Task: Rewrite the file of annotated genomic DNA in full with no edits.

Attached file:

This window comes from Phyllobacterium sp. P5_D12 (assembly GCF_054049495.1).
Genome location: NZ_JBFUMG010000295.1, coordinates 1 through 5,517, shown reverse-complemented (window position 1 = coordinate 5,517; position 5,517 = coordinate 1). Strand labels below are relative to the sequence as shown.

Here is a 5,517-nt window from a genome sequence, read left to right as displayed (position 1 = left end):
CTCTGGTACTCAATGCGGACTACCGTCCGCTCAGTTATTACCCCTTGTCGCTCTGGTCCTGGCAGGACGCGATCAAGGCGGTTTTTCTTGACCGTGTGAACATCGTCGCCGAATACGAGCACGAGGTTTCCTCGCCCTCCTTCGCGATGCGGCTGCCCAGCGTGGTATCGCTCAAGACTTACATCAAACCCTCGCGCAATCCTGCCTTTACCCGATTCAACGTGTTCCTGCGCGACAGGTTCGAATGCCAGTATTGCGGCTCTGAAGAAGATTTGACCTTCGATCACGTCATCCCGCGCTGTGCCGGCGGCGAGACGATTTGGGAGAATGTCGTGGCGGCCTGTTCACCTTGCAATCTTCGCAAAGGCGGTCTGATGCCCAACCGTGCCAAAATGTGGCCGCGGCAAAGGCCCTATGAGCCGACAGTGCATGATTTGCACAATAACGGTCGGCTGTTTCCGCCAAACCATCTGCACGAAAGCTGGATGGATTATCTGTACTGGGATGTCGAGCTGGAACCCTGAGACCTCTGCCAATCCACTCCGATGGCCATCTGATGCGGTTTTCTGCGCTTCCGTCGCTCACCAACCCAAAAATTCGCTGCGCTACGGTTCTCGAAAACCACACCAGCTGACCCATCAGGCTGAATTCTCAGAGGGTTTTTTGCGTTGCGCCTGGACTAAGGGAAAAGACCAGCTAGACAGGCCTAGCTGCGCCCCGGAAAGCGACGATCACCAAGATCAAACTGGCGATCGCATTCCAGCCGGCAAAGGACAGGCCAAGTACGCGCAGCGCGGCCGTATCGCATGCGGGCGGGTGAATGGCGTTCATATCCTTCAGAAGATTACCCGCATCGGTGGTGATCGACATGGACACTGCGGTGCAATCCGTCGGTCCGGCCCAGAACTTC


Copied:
This window comes from Phyllobacterium sp. P5_D12 (assembly GCF_054049495.1).
Genome location: NZ_JBFUMG010000295.1, coordinates 1 through 5,517, shown reverse-complemented (window position 1 = coordinate 5,517; position 5,517 = coordinate 1). Strand labels below are relative to the sequence as shown.

Here is a 5,517-nt window from a genome sequence, read left to right as displayed (position 1 = left end):
CTCTGGTACTCAATGCGGACTACCGTCCGCTCAGTTATTACCCCTTGTCGCTCTGGTCCTGGCAGGACGCGATCAAGGCGGTTTTTCTTGACCGTGTGAACATCGTCGCCGAATACGAGCACGAGGTTTCCTCGCCCTCCTTCGCGATGCGGCTGCCCAGCGTGGTATCGCTCAAGACTTACATCAAACCCTCGCGCAATCCTGCCTTTACCCGATTCAACGTGTTCCTGCGCGACAGGTTCGAATGCCAGTATTGCGGCTCTGAAGAAGATTTGACCTTCGATCACGTCATCCCGCGCTGTGCCGGCGGCGAGACGATTTGGGAGAATGTCGTGGCGGCCTGTTCACCTTGCAATCTTCGCAAAGGCGGTCTGATGCCCAACCGTGCCAAAATGTGGCCGCGGCAAAGGCCCTATGAGCCGACAGTGCATGATTTGCACAATAACGGTCGGCTGTTTCCGCCAAACCATCTGCACGAAAGCTGGATGGATTATCTGTACTGGGATGTCGAGCTGGAACCCTGAGACCTCTGCCAATCCACTCCGATGGCCATCTGATGCGGTTTTCTGCGCTTCCGTCGCTCACCAACCCAAAAATTCGCTGCGCTACGGTTCTCGAAAACCACACCAGCTGACCCATCAGGCTGAATTCTCAGAGGGTTTTTTGCGTTGCGCCTGGACTAAGGGAAAAGACCAGCTAGACAGGCCTAGCTGCGCCCCGGAAAGCGACGATCACCAAGATCAAACTGGCGATCGCATTCCAGCCGGCAAAGGACAGGCCAAGTACGCGCAGCGCGGCCGTATCGCATGCGGGCGGGTGAATGGCGTTCATATCCTTCAGAAGATTACCCGCATCGGTGGTGATCGACATGGACACTGCGGTGCAATCCGTCGGTCCGGCCCAGAACTTC